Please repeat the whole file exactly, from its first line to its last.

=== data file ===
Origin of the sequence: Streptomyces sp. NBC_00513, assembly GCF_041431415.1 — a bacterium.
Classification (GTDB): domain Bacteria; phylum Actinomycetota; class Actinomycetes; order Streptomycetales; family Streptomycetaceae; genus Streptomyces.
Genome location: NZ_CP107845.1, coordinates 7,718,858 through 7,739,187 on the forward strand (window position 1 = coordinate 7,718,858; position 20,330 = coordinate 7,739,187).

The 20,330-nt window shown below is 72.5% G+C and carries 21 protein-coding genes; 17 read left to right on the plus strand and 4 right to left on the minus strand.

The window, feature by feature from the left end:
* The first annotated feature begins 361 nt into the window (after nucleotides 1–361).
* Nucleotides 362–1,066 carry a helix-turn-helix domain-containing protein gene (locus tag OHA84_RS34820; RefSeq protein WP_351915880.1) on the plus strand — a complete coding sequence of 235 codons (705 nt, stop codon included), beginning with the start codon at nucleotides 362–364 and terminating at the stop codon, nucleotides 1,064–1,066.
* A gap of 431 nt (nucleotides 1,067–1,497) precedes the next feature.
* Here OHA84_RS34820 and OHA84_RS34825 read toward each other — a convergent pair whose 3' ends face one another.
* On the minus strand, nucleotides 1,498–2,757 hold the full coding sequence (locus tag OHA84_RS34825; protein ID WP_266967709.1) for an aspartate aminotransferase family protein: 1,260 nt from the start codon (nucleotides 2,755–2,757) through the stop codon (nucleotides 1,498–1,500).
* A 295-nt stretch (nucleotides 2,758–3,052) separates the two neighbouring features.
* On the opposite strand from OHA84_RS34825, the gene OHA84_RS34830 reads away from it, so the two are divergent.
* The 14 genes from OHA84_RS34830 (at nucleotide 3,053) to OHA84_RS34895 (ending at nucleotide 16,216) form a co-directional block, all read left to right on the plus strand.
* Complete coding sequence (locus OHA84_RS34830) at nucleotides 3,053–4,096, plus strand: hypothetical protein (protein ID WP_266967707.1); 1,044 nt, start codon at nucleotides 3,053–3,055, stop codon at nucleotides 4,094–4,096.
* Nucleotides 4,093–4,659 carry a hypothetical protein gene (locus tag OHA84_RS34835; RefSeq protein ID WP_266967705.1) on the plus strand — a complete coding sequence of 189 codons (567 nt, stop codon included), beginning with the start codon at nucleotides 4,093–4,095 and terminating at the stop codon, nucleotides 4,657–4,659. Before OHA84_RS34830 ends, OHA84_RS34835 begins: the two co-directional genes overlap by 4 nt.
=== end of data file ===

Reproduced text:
Origin of the sequence: Streptomyces sp. NBC_00513, assembly GCF_041431415.1 — a bacterium.
Classification (GTDB): domain Bacteria; phylum Actinomycetota; class Actinomycetes; order Streptomycetales; family Streptomycetaceae; genus Streptomyces.
Genome location: NZ_CP107845.1, coordinates 7,718,858 through 7,739,187 on the forward strand (window position 1 = coordinate 7,718,858; position 20,330 = coordinate 7,739,187).

The 20,330-nt window shown below is 72.5% G+C and carries 21 protein-coding genes; 17 read left to right on the plus strand and 4 right to left on the minus strand.

The window, feature by feature from the left end:
* The first annotated feature begins 361 nt into the window (after nucleotides 1–361).
* Nucleotides 362–1,066 carry a helix-turn-helix domain-containing protein gene (locus tag OHA84_RS34820; RefSeq protein WP_351915880.1) on the plus strand — a complete coding sequence of 235 codons (705 nt, stop codon included), beginning with the start codon at nucleotides 362–364 and terminating at the stop codon, nucleotides 1,064–1,066.
* A gap of 431 nt (nucleotides 1,067–1,497) precedes the next feature.
* Here OHA84_RS34820 and OHA84_RS34825 read toward each other — a convergent pair whose 3' ends face one another.
* On the minus strand, nucleotides 1,498–2,757 hold the full coding sequence (locus tag OHA84_RS34825; protein ID WP_266967709.1) for an aspartate aminotransferase family protein: 1,260 nt from the start codon (nucleotides 2,755–2,757) through the stop codon (nucleotides 1,498–1,500).
* A 295-nt stretch (nucleotides 2,758–3,052) separates the two neighbouring features.
* On the opposite strand from OHA84_RS34825, the gene OHA84_RS34830 reads away from it, so the two are divergent.
* The 14 genes from OHA84_RS34830 (at nucleotide 3,053) to OHA84_RS34895 (ending at nucleotide 16,216) form a co-directional block, all read left to right on the plus strand.
* Complete coding sequence (locus OHA84_RS34830) at nucleotides 3,053–4,096, plus strand: hypothetical protein (protein ID WP_266967707.1); 1,044 nt, start codon at nucleotides 3,053–3,055, stop codon at nucleotides 4,094–4,096.
* Nucleotides 4,093–4,659 carry a hypothetical protein gene (locus tag OHA84_RS34835; RefSeq protein ID WP_266967705.1) on the plus strand — a complete coding sequence of 189 codons (567 nt, stop codon included), beginning with the start codon at nucleotides 4,093–4,095 and terminating at the stop codon, nucleotides 4,657–4,659. Before OHA84_RS34830 ends, OHA84_RS34835 begins: the two co-directional genes overlap by 4 nt.